Roses, euphorbias and nasturtiums; photo courtesy of Flickr cc/Michael Coughlan
Plants are exposed to different types of environmental stress. Both gardeners and plants need to contend with drought, weeds and a host of other concerns. Sometimes, plants are attacked by outside factors such as pests and diseases. Or they may suffer from neglect or poor horticultural practices such as improper pruning, watering and fertilizing, to name just a few.
In the urban environment one of the biggest challenges is the quality of the soil. Compaction is a common problem. Due to construction, foot traffic and other causes, soil often does not have proper drainage and is lacking in the rich, organic matter that is essential for healthy plants. Amending the soil and working from the ground up is one of the most important ways of ensuring healthy plants.
Good Horticultural Practices in a Nutshell
Plant on overcast days. Hot sun may stress the plants. Water your plants a day before planting (in the pot) and then water well immediately following planting. If the plant is pot bound, tease out the root ball.
Do not bury the crown of the plant (the point where the roots and the shoots meet). Most perennials and shrubs should be planted at soil level.
Water plants until they get established. Perennials need to be nursed along for the first year, while larger trees and shrubs require several years of care. Good watering practices are an inch a week, which translates roughly into ½ gallon per square foot,once a week (sometimes twice a week in the intense heat of mid-summer). Water in the morning so that foliage has a chance to dry.
Proper spacing of plants provides room for healthy root growth and good air circulation. Thin your plants as they grow. Over-congestion leads to disease problems. Good garden hygiene is important.
Practice good soil management. Incorporate organic material into your beds on an annual basis and ensure good drainage. Mulch 2 to 3 inches in the spring once the soil has warmed to suppress weeds and retain moisture. Get a soil test before undertaking extensive work on your soil or when considering whether you need to change the pH.
Deadhead certain plants to encourage repeat flowering. Stake your plants before they flop over.
Remove rotting or damaged foliage immediately so the problem does not spread. If you are working with diseased plants, disinfect your pruner with rubbing alcohol.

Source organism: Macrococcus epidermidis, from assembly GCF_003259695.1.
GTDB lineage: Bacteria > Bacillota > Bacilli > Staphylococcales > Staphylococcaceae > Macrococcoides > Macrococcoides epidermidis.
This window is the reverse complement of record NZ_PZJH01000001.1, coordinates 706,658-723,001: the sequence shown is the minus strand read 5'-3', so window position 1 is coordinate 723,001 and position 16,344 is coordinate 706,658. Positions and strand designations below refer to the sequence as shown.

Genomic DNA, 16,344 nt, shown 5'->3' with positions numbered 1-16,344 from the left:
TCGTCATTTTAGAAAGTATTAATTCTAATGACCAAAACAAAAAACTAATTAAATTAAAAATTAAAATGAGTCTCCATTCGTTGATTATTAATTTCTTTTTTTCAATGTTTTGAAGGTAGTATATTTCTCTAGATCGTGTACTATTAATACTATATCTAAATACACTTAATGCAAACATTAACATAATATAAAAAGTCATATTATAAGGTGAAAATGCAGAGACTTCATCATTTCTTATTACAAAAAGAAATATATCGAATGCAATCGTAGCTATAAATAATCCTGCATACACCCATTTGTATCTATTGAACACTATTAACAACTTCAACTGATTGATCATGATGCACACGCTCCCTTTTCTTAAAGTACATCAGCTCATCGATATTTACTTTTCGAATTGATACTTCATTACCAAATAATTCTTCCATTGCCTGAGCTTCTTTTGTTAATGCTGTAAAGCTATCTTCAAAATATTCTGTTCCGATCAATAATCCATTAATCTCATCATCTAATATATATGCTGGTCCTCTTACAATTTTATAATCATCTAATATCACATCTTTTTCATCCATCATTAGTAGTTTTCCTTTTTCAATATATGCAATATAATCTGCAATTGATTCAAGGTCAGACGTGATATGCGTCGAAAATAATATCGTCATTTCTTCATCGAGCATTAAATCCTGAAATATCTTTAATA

Pay attention to site analysis and plant selection. The wrong placement of a plant means high maintenance. Lavender, for example, loves full sun and good drainage. Plant it standing on its own or at the front of the border, rather than in a mixed bed where it gets water-logged and shaded. Plant moisture-loving plants where water collects in your garden, rather than planting them on a slope.
Select good plant partners and good companion plants. Group plants with similar growth requirements together and choose plants that will not out-compete one another. Some companion plants help protect other plants from pest and diseases.
Diversity is an important component of a healthy garden. Diversity creates physical barriers so that specific diseases and pest do not spread so rapidly. Diversity (particularly in the form of native plants) attracts wildlife and beneficial insects that help keep a healthy and balanced environment.
Alternative Ways of Thinking about the Garden: Bio-friendly Approaches to Gardening
There are a number of good reasons to encourage organic or bio-friendly approaches to gardening. The use of pesticides in the garden poses important concerns such as potential health risks and the possibility of contaminating ground water. There are many friendlier alternatives. They may not be as fast-acting as synthetic means, but they are more supportive of the environment. They allow beneficial insects to thrive in the garden and, with patience and repeated application, they can be just as effective.
The best way to tackle problems in the garden is prevention. Adopt good horticultural practices and select disease-resistant varieties. Select native plants and non-natives that are well adapted to your local conditions. Look for plants that are low maintenance, non-invasive and have good ornamental value.
To test drainage, dig a 1 x 1 x 1 foot hole and fill it with water. After it has drained, fill it again and time the drainage. Average garden soil drains at the rate of 1 inch per hour.